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Medically treated symptomatic severe aortic stenosis has poor outcomes, and in the past 6 decades, it has successfully been treated with surgical aortic valve replacement (SAVR). However, one-third of patients with indications for SAVR are not offered surgery because of the high risk of complications. Transcatheter aortic valve replacement (TAVR), initially developed as a less invasive treatment for inoperable patients, has successfully been used in healthier patient cohorts. In 2017, TAVR became the most common approach for aortic valve replacement in the United States.
During the past decade, the Placement of Aortic Transcatheter Valve (PARTNER) trials (for balloon-expandable valves) and the CoreValve trials (for self-expandable valves) investigated the performance of TAVR in progressively lower-risk patient cohorts. The initial trials demonstrated TAVR to be superior (PARTNER B) and noninferior (CoreValve Extreme Risk) to optimal medical therapy in inoperable patients. Subsequent trials showed both balloon-expandable and self-expandable valves to have good results in high-risk, medium-risk, and low-risk surgical patients when compared with SAVR. However, owing to the fundamentally different nature of the procedure, some complications have been more prevalent with TAVR, most notably moderate or severe paravalvular leak, conduction abnormalities necessitating permanent pacemaker placement, and vascular complications. When present, these complications have been associated with worse outcomes.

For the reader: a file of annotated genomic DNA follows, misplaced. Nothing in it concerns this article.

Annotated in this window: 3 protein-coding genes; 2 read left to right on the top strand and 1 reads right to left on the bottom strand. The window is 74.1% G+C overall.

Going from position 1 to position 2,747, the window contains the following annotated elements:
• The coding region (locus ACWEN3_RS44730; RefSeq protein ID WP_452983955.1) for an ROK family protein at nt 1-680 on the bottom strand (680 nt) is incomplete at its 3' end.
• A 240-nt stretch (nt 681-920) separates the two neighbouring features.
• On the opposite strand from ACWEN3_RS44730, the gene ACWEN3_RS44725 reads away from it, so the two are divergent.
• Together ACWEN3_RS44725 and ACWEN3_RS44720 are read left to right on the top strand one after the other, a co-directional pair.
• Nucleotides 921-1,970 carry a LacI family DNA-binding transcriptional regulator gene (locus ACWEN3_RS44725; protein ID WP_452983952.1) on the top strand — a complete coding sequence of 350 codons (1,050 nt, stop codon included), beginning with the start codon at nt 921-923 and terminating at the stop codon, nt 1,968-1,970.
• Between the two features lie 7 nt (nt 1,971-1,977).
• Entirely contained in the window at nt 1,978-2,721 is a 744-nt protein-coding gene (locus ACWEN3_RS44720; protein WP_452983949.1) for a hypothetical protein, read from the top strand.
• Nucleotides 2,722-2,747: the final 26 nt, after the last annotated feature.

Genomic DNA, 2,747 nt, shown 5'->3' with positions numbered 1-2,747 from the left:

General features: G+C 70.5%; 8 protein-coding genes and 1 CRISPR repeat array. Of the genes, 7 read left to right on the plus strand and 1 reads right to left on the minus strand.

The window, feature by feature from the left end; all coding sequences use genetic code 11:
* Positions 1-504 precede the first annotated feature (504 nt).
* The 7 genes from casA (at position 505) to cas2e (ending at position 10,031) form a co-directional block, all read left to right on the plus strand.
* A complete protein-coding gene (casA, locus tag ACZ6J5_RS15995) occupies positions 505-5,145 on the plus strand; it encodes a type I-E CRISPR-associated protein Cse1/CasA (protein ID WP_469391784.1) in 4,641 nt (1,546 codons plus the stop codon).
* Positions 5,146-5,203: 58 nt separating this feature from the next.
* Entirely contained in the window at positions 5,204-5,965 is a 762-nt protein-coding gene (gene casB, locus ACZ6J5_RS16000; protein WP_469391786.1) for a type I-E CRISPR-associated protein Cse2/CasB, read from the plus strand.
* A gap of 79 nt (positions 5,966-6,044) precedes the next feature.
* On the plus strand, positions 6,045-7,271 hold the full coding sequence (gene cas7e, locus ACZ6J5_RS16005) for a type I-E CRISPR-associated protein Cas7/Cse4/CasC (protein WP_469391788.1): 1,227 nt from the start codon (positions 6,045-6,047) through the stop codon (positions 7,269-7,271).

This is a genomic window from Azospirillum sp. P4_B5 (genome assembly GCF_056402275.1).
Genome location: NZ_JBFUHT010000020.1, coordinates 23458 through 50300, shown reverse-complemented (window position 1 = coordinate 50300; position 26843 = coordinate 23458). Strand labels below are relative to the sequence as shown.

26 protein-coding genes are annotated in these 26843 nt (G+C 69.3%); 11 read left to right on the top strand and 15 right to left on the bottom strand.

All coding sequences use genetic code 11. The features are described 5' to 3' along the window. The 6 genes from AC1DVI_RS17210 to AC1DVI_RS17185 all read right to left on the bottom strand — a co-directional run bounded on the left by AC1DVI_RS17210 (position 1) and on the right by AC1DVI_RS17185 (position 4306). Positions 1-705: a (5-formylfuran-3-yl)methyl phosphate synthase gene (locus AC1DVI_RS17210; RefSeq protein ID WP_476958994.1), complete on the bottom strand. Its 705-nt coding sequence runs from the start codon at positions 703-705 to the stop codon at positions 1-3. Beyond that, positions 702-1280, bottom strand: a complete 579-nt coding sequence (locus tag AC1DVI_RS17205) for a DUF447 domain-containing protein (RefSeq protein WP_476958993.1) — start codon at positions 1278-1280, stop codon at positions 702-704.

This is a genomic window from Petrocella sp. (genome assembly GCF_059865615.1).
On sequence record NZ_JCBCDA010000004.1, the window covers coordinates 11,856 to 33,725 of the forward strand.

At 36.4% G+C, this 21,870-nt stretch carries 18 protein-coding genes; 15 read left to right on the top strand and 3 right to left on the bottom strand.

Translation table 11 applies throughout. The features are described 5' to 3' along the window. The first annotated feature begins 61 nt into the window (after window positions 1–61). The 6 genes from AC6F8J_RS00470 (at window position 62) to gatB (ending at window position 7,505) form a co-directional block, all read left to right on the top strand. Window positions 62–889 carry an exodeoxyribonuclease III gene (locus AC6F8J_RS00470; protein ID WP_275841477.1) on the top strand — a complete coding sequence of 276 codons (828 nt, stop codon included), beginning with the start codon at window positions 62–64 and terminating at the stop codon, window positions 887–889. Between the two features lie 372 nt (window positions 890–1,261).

Conclusions and Relevance
The results of the groundbreaking TAVR trials from the past decade have led to a revolution in the treatment of aortic stenosis. There are now 3 US Food and Drug Administration–approved TAVR devices, and with the encouraging results from the latest low-risk trials, TAVR is likely going to become the dominant treatment for symptomatic severe aortic stenosis. New devices on the horizon are looking to improve the complication rates of TAVR, and ongoing trials are looking to further expand the indications of TAVR and answer 1 of the main remaining questions, ie, long-term durability of percutaneously placed devices.
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Corresponding Author: Tsuyoshi Kaneko, MD, Division of Cardiac Surgery, Brigham and Women’s Hospital, 75 Francis St, Boston, MA 02115 (firstname.lastname@example.org).
Accepted for Publication: August 18, 2019.
Published Online: November 27, 2019. doi:10.1001/jamasurg.2019.4449
Author Contributions: Dr Kaneko had full access to all of the data in the study and takes responsibility for the integrity of the data and the accuracy of the data analysis.
Concept and design: Boskovski, Kaneko.
Acquisition, analysis, or interpretation of data: All authors.
Drafting of the manuscript: Boskovski.
Critical revision of the manuscript for important intellectual content: All authors.
Administrative, technical, or material support: Nguyen, Kaneko.
Supervision: McCabe, Kaneko.
Conflict of Interest Disclosures: Dr McCabe reported personal fees from Edwards LifeSciences during the conduct of the study. Dr Kaneko reported personal fees from Edwards Lifesciences and personal fees from Medtronic outside the submitted work. No other disclosures were reported.
Additional Contributions: We thank Ryoko Hamaguchi, BS, Harvard Medical School, for her TAVR illustration in Figure 2. She received an honorarium for her contribution from the Division of Cardiac Surgery, Brigham and Women’s Hospital, Boston, Massachusetts.
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